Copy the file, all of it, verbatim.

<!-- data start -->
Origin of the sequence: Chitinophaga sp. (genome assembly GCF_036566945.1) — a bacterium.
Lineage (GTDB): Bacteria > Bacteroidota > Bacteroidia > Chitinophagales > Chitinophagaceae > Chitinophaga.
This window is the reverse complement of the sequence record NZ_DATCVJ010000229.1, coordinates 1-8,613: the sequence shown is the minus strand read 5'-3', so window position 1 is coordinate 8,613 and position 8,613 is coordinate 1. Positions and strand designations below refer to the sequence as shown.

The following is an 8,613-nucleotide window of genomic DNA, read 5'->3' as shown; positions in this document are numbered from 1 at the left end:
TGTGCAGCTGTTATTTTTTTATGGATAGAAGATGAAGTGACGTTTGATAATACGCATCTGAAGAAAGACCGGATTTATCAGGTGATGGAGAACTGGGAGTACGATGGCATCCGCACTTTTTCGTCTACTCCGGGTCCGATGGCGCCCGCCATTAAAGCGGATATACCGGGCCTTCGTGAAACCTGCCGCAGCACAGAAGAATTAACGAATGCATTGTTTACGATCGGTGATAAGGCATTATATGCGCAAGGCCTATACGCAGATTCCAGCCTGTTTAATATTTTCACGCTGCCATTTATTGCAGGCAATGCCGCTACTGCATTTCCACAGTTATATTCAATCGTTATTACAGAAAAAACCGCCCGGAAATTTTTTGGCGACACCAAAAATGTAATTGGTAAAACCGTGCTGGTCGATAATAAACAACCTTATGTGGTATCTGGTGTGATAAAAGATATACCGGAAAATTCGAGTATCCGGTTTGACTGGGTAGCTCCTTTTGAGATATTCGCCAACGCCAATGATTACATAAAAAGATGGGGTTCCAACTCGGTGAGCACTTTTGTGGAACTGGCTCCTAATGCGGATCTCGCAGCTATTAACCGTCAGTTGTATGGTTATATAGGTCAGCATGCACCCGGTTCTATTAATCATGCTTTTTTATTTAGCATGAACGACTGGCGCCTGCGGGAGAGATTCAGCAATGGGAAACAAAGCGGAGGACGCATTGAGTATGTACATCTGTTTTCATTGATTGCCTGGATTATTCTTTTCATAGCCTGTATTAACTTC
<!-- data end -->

Origin of the sequence: Chitinophaga sp. (genome assembly GCF_036566945.1) — a bacterium.
Lineage (GTDB): Bacteria > Bacteroidota > Bacteroidia > Chitinophagales > Chitinophagaceae > Chitinophaga.
This window is the reverse complement of the sequence record NZ_DATCVJ010000229.1, coordinates 1-8,613: the sequence shown is the minus strand read 5'-3', so window position 1 is coordinate 8,613 and position 8,613 is coordinate 1. Positions and strand designations below refer to the sequence as shown.

The following is an 8,613-nucleotide window of genomic DNA, read 5'->3' as shown; positions in this document are numbered from 1 at the left end:
TGTGCAGCTGTTATTTTTTTATGGATAGAAGATGAAGTGACGTTTGATAATACGCATCTGAAGAAAGACCGGATTTATCAGGTGATGGAGAACTGGGAGTACGATGGCATCCGCACTTTTTCGTCTACTCCGGGTCCGATGGCGCCCGCCATTAAAGCGGATATACCGGGCCTTCGTGAAACCTGCCGCAGCACAGAAGAATTAACGAATGCATTGTTTACGATCGGTGATAAGGCATTATATGCGCAAGGCCTATACGCAGATTCCAGCCTGTTTAATATTTTCACGCTGCCATTTATTGCAGGCAATGCCGCTACTGCATTTCCACAGTTATATTCAATCGTTATTACAGAAAAAACCGCCCGGAAATTTTTTGGCGACACCAAAAATGTAATTGGTAAAACCGTGCTGGTCGATAATAAACAACCTTATGTGGTATCTGGTGTGATAAAAGATATACCGGAAAATTCGAGTATCCGGTTTGACTGGGTAGCTCCTTTTGAGATATTCGCCAACGCCAATGATTACATAAAAAGATGGGGTTCCAACTCGGTGAGCACTTTTGTGGAACTGGCTCCTAATGCGGATCTCGCAGCTATTAACCGTCAGTTGTATGGTTATATAGGTCAGCATGCACCCGGTTCTATTAATCATGCTTTTTTATTTAGCATGAACGACTGGCGCCTGCGGGAGAGATTCAGCAATGGGAAACAAAGCGGAGGACGCATTGAGTATGTACATCTGTTTTCATTGATTGCCTGGATTATTCTTTTCATAGCCTGTATTAACTTC